True travel efficiency doesn’t stop at the selection of your bag. Sure you’ve done the most important part but once you’ve come to embrace the benefits and convenience involved in one-bag travel, there’s a slew of additional resourceful tips at your disposal. For everything from the way you pack to what you should leave behind and how to optimize the space inside your shoes, here are the 10 top proven tips on how to get started packing smarter.
1. Keep a Packing Checklist On Your Phone
Think before you pack. This one is a bit of a no-brainer, but many people are still in the habit of throwing things into a bag without gauging what they need. Planning ahead with a quick list on your phone will undoubtedly save you time, energy, and weight down the line. Cross-check your list with your clothes and gear all laid out to make sure you have everything you need. Pro tip: save the list! Keep a template with all the essentials you know you’ll need for every trip -- phone charger, toiletries, passport, etc.
2. Use Packing Cubes
Once you make the switch, you’ll realize that life can be divided into two chapters: before packing cubes, and after packing cubes. Packing like with like cuts down on space and keeps things extremely organized. Plus, once you arrive you’ll be able to quickly throw your cubes into drawers or lockers without unloading a mess onto the floor.
3. Roll Don’t Fold
Spatial economics tells us that clothes take up less space when they’re rolled instead of folded. Obviously, this isn’t practical for every type of fabric, but when in doubt, opt to roll your everyday shirts, shorts, and underwear. Also, this technique usually keeps wrinkles at a minimum, so go ahead and make your mom proud.
4. Keep a Prepacked Washbag
Keeping a wash bag stocked with travel-sized toiletries makes for an extremely efficient packing process. Instead of hunting down half-used tubes of shampoo and toothpaste, just grab your wash bag that’s already been packed. For frugal travelers, use Dr. Bronner’s soap (that will literally last for years) and make sure to pocket your hotel’s complimentary products.
5. Pack Socks Inside Shoes
This one doesn’t need much explaining. Space is at a premium in the travel world, and the area inside your shoes should not go overlooked. Consider bundling your socks and fitting as many as possible inside your shoes.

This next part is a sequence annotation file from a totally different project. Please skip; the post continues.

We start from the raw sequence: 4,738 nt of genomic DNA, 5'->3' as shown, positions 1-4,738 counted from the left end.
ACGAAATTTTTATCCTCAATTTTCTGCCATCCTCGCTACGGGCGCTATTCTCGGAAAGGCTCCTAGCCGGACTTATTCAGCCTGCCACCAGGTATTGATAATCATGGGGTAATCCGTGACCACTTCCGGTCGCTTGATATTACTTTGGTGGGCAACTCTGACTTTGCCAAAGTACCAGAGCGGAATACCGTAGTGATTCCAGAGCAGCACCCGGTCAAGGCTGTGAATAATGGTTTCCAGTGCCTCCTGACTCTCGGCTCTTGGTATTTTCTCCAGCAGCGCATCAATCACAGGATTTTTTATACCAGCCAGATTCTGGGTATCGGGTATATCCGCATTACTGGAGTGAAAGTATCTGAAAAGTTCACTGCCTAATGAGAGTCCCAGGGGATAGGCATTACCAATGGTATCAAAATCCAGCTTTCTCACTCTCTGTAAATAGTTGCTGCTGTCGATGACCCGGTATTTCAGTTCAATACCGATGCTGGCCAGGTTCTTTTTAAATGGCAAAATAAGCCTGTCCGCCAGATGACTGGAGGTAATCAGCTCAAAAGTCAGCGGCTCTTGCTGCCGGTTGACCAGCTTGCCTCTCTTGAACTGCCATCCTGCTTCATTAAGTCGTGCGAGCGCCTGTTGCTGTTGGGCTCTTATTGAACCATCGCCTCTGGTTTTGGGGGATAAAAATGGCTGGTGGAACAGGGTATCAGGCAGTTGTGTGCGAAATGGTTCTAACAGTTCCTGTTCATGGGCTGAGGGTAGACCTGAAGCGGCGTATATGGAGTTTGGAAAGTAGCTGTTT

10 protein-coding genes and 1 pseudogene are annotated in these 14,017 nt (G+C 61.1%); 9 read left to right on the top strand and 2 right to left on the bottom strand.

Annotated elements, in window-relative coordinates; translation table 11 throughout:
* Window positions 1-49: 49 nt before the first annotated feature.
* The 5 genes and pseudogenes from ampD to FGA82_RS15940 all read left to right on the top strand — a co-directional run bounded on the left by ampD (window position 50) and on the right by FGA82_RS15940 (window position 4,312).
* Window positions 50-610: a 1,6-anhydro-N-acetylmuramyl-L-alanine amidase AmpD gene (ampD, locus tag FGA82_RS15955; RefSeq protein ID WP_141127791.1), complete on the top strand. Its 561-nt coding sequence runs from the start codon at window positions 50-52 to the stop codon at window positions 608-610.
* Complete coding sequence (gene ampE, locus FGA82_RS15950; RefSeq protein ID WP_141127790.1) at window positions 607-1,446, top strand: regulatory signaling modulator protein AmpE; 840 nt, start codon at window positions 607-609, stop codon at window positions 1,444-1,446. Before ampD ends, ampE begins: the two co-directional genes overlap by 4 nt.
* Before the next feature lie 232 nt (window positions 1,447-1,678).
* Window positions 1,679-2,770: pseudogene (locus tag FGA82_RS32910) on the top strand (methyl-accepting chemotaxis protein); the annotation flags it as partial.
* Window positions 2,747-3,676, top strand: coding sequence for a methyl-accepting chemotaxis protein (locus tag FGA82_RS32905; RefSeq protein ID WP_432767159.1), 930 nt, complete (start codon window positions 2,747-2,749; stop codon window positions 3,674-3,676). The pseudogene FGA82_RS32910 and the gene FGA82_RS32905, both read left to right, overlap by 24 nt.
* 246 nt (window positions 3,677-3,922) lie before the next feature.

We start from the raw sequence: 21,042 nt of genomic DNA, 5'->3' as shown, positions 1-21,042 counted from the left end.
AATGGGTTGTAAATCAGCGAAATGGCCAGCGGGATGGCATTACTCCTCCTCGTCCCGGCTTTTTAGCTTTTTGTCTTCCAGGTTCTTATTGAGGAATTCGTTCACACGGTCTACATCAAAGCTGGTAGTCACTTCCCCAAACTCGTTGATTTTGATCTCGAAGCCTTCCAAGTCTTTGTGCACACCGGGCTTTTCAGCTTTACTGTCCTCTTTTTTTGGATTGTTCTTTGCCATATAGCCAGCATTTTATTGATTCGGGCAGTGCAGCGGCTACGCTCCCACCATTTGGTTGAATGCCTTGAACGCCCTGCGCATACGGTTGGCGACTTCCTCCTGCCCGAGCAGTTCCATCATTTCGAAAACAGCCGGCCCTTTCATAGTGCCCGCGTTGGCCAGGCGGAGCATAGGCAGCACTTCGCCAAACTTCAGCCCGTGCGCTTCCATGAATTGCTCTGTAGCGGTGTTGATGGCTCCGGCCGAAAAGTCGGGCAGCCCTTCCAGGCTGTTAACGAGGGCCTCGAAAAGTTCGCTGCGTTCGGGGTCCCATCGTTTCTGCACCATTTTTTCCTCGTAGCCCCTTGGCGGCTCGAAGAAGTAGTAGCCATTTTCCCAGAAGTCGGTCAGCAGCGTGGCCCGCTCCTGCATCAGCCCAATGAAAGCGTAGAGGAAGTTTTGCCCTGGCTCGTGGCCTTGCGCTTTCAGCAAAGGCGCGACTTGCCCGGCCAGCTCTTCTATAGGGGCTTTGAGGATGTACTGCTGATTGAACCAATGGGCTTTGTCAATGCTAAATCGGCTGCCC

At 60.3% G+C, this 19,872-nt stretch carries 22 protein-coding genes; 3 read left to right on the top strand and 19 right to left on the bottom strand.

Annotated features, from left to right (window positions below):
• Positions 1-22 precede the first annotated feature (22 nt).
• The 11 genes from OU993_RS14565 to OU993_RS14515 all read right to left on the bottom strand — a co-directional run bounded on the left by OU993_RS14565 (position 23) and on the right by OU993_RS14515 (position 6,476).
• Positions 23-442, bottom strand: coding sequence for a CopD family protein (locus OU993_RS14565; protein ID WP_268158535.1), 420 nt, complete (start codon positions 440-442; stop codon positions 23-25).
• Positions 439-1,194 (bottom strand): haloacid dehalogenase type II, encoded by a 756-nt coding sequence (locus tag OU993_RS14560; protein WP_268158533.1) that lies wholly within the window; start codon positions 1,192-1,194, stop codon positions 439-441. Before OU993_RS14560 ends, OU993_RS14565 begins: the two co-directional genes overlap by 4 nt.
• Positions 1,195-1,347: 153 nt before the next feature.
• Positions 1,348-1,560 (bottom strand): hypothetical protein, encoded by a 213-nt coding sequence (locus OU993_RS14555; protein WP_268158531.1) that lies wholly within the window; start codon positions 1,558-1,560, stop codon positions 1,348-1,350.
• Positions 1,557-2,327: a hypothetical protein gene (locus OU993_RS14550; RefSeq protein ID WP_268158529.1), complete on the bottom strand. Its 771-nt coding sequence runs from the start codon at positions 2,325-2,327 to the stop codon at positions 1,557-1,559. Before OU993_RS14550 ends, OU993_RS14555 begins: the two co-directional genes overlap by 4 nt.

6. Don’t Pack What’s Already There
Beach towels, shampoo, soap, bathrobes, q-tips, cocoa butter-scented age-defying lotion -- usually all of these things come complimentary in your hotel room. One of the best tips in regards to packing efficiency is knowing what you won’t need. Take a second to call ahead to find out.
7. Wear All Your Bulkiest Items
Before packing your bags, decide what you’re going to wear. Most people do this anyways, but expert travelers go the extra step in wearing their bulkiest items while traveling. Make sure you’re still comfortable, but there’s no shame in wearing hiking boots and a jacket at the airport.
8. Empty Out Your Bulky Wallet
When setting out on your next vacation, it’s very unlikely that you’ll need those frequent-customer punch cards to your local cafes, your gym membership and everything else bulking up your wallet or purse. If you’re looking to travel like a minimalist, every ounce matters. And after all, the less you bring, the less you risk losing.
9. Place Heavier Items At The Bottom Of Your Bag
How you pack your bag is just as important as what you pack. In considering weight distribution, be sure to place your heavier items -- your jackets, pants, shoes, and the like -- towards the bottom of your bag. If you’re traveling top-heavy, it’s going to limit your maneuverability and your overall ease of travel. Several studies have found that a low load placement causes less neck strain, fewer changes in posture, and less of an effect on spinal curvature.
10. Learn To Not Be Sentimental About Objects That Take Up Space
When traveling or living life abroad, it’s tempting to accumulate objects. However, these things can take up serious space and add weight as well. As a general rule of thumb, learn to differentiate between whether you’re sentimental about the object itself, or about the people or place it represents. Try to err on the side of only keeping things unto which you assign intrinsic value.
Written by: Dillon DuBois